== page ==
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Mark Clark

Mark Clark

Mark Clark is the public information officer for a law enforcement agency in the southwest. He is also a photographer and contributor to POLICE Magazine.
Patrol

A Whole Village to Raise…Only One Madman To Destroy

The events in Newtown give us a glimpse into one man's madness and society's need to protect its innocents.

December 20, 2012  |  by - Also by this author

Photo: Kelly Bracken
Photo: Kelly Bracken

Having spent an hour on the elliptical, I'd worked up a pretty good sweat and was exiting the doors of the gym last Friday when I unplugged the earpiece of my iPhone. On its screen, my iTunes workout playlist dissolved to a friend's Facebook message:

"Praying for the 18 innocent little souls and their families"

Even 30 years ago, the implications of such words would not have escaped me. But then I would have attributed the assumed fate of those children to some unfortunate misadventure something that, while tragic, had not been consciously orchestrated. A fire, or bus accident. Some structural collapse.

On this date, I did not.

Getting inside my car, I called the wife and asked her if she'd heard anything about a school shooting.

"No, hold on."

Within seconds she was relating to me what she'd found on the Internet regarding the horrors of what had taken place in Newtown, Conn.: Twenty children and six adults slaughtered. I hung up then jabbed the AM dial of the car radio and listened as still more details emerged on the horror. I found my eyes burning...probably from sweat.

Back at home, I turned on the TV. It came on with images of crying children, their little hands clasped upon one another's diminutive shoulders as they were being led single-file from the school grounds. I watched in horror at the spectacle of cameras and microphones being shoved in the faces of already traumatized kids.

What were these media ghouls thinking? Where were the responsible adults to put their calloused idiocies in check?

Interspersed with these images were still others, those of police officers rapidly descending on the school grounds, their facial expressions a mélange of courage, horror, and sensitivity. I wondered what they were feeling at the time. I thought about what they would be feeling later.

But the image that stood out was that of a terrified girl in a blue sweater sobbing in the middle of one of the evacuation lines.

A mere child.

Watching her, I recalled another child, one who'd once sat in a movie theater and watched a John Wayne movie called “Big Jake.” I remembered how he and the rest of the audience had sat silently as numerous men, women, and children were shot and killed on screen. Not until the machete death of a dog did the audience register any protest, and then it came with a collective, "Oh....!"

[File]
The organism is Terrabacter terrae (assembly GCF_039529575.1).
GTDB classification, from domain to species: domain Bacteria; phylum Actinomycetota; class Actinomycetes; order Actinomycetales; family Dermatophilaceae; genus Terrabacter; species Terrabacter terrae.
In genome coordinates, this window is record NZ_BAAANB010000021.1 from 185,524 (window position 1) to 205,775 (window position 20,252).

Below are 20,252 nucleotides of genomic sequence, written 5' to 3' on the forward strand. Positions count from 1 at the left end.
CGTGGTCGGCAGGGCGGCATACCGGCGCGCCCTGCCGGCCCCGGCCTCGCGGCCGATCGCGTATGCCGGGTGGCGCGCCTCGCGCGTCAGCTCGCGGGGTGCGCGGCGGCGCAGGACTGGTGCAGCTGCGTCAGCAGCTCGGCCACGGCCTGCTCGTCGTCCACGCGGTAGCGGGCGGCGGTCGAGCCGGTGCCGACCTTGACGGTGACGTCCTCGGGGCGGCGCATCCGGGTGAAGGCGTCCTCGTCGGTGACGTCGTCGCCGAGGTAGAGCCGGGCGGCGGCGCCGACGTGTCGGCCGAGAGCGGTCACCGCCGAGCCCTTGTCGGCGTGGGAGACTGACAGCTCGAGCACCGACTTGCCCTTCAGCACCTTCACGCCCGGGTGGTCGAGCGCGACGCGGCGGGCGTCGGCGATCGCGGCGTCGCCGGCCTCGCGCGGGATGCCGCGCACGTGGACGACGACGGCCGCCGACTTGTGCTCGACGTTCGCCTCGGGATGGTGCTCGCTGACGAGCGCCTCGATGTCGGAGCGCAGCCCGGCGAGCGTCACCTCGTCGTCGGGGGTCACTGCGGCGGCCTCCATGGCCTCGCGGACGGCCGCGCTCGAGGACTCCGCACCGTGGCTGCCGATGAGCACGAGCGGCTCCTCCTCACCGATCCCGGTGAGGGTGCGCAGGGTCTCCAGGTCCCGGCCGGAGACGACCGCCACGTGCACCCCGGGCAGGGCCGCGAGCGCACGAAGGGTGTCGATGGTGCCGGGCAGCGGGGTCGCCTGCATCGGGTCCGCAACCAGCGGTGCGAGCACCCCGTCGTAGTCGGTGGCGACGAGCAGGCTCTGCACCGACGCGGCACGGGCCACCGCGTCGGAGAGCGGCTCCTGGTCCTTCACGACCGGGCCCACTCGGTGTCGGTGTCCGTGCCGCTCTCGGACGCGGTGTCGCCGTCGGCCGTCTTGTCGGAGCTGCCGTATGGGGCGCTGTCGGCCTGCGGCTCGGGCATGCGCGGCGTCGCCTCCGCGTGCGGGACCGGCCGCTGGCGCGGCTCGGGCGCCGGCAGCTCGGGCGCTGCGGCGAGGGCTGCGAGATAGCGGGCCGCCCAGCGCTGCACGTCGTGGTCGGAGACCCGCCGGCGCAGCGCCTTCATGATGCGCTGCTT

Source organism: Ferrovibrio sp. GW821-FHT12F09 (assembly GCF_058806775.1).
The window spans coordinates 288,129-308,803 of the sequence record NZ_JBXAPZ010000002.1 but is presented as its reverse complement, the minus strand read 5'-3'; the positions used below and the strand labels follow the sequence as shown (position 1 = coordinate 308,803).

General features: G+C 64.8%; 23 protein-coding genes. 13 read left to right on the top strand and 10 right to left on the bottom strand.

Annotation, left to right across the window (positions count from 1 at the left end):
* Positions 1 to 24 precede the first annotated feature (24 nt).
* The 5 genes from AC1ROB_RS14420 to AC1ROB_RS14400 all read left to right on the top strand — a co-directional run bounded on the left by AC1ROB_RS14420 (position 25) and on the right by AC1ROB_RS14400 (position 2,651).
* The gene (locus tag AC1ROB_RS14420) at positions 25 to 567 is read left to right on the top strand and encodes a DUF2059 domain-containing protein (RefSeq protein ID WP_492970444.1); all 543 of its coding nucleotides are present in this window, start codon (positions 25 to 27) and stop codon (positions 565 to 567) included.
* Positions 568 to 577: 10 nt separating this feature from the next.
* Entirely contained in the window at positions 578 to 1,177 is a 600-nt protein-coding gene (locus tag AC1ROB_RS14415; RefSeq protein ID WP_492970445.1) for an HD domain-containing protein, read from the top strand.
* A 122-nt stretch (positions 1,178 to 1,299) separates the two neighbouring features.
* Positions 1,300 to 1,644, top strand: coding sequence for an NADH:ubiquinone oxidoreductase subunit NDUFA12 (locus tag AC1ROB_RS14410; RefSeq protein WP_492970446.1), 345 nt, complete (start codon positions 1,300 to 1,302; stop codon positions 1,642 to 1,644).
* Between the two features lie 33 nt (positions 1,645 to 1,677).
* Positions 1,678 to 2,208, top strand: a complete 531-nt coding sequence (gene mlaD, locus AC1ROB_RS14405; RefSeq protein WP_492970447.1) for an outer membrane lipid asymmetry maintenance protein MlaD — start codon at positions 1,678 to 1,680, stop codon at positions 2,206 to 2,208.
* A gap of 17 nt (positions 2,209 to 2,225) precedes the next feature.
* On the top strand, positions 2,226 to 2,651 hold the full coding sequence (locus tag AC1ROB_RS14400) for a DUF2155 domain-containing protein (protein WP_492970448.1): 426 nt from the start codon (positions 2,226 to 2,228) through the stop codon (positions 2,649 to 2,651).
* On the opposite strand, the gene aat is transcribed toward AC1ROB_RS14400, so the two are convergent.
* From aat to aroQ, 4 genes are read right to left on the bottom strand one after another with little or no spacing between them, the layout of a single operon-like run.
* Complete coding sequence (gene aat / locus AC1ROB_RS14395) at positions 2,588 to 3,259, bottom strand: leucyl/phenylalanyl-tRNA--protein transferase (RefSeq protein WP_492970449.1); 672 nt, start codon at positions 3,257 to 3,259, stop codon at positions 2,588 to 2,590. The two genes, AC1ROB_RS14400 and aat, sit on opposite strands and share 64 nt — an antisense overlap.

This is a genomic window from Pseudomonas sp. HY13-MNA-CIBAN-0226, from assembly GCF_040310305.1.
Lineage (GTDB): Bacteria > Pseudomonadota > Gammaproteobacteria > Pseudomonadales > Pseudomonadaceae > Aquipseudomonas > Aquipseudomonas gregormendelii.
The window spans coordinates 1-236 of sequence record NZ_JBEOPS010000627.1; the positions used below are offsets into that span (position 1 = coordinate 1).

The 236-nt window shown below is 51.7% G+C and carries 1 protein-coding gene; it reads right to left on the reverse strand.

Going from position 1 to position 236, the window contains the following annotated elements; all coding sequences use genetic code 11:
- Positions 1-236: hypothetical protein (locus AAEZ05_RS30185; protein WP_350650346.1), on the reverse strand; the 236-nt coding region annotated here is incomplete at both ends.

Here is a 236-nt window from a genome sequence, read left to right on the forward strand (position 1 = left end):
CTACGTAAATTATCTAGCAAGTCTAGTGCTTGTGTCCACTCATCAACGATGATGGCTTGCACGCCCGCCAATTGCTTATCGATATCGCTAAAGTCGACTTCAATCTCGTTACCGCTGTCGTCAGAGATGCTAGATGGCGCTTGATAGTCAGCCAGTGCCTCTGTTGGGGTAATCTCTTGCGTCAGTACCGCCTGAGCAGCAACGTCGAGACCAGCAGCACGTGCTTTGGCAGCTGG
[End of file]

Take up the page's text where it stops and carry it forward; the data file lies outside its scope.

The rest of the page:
The child in that long ago movie theater had been bewildered at the relative weights of life that the audience had apportioned those on screen, and wondered how it was that one loss was somehow deemed more deserving of sympathy than another.

Now an adult, that same child has come to somewhat understand the gradient scale by which we measure travesties, by which we commit our sympathies, and how cruel fate can be for children whose lives were taken from them before they'd truly begun. How upon hearing that the shooter had killed himself, he could think to himself: Oh. Good.

I even understood the desire of those to find some silver lining, to somehow extract from the tragedy some profit, a catalyst for change. And the recommendations came fast and furious, and none faster than in the law enforcement community as thoughts, opinions, and speculations were shared in cyberspace. There were even comments reflecting on the number of such shooters whose tox screens would reveal all manner of attempted psychiatric chemical intervention.

On the pro-active front, some suggested that teachers should be taught to fire handguns, and armed like their Israeli counterparts (or have on-duty officers assigned to school campuses as in the state of Georgia). But while there are American teachers that might prove adept at getting target acquisition on some madman, many don't like firearms, and might not only prove resistant to such training but possibly incapable of successfully deploying them. In any event, I don't see school administrators beating down doors to get training with the same enthusiasm of those determined to have firearms seized or restricted.

Personally, I wondered why officers themselves—on-duty and not—couldn't play more of a preventative role. Within a small block of my local elementary school live at least four active or retired officers, myself among them. When my son attended it, I often wondered if the school would begrudge my occasionally sitting in some unoccupied office as I wrote for POLICE. And I had every reason to suspect that other officers would be willing to stop by the school and lend an unsubsidized vigil.